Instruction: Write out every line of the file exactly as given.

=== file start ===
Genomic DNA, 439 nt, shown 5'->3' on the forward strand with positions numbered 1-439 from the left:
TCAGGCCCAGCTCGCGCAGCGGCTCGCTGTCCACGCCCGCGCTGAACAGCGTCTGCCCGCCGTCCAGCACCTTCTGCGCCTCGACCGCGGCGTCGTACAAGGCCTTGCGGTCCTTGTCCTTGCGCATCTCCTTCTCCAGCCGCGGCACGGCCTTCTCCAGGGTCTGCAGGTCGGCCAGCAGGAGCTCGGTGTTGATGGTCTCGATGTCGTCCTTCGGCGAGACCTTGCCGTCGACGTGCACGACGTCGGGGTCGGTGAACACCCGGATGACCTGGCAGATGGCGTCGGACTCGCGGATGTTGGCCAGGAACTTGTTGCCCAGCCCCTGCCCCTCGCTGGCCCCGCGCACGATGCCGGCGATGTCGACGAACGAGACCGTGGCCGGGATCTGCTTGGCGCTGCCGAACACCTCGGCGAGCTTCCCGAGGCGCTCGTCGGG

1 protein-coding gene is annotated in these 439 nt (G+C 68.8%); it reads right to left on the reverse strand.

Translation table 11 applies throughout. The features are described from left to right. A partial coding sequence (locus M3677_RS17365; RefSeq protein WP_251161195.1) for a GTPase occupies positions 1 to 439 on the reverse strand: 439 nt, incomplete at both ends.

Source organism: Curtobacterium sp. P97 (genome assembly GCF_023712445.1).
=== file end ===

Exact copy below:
Genomic DNA, 439 nt, shown 5'->3' on the forward strand with positions numbered 1-439 from the left:
TCAGGCCCAGCTCGCGCAGCGGCTCGCTGTCCACGCCCGCGCTGAACAGCGTCTGCCCGCCGTCCAGCACCTTCTGCGCCTCGACCGCGGCGTCGTACAAGGCCTTGCGGTCCTTGTCCTTGCGCATCTCCTTCTCCAGCCGCGGCACGGCCTTCTCCAGGGTCTGCAGGTCGGCCAGCAGGAGCTCGGTGTTGATGGTCTCGATGTCGTCCTTCGGCGAGACCTTGCCGTCGACGTGCACGACGTCGGGGTCGGTGAACACCCGGATGACCTGGCAGATGGCGTCGGACTCGCGGATGTTGGCCAGGAACTTGTTGCCCAGCCCCTGCCCCTCGCTGGCCCCGCGCACGATGCCGGCGATGTCGACGAACGAGACCGTGGCCGGGATCTGCTTGGCGCTGCCGAACACCTCGGCGAGCTTCCCGAGGCGCTCGTCGGG

1 protein-coding gene is annotated in these 439 nt (G+C 68.8%); it reads right to left on the reverse strand.

Translation table 11 applies throughout. The features are described from left to right. A partial coding sequence (locus M3677_RS17365; RefSeq protein WP_251161195.1) for a GTPase occupies positions 1 to 439 on the reverse strand: 439 nt, incomplete at both ends.

Source organism: Curtobacterium sp. P97 (genome assembly GCF_023712445.1).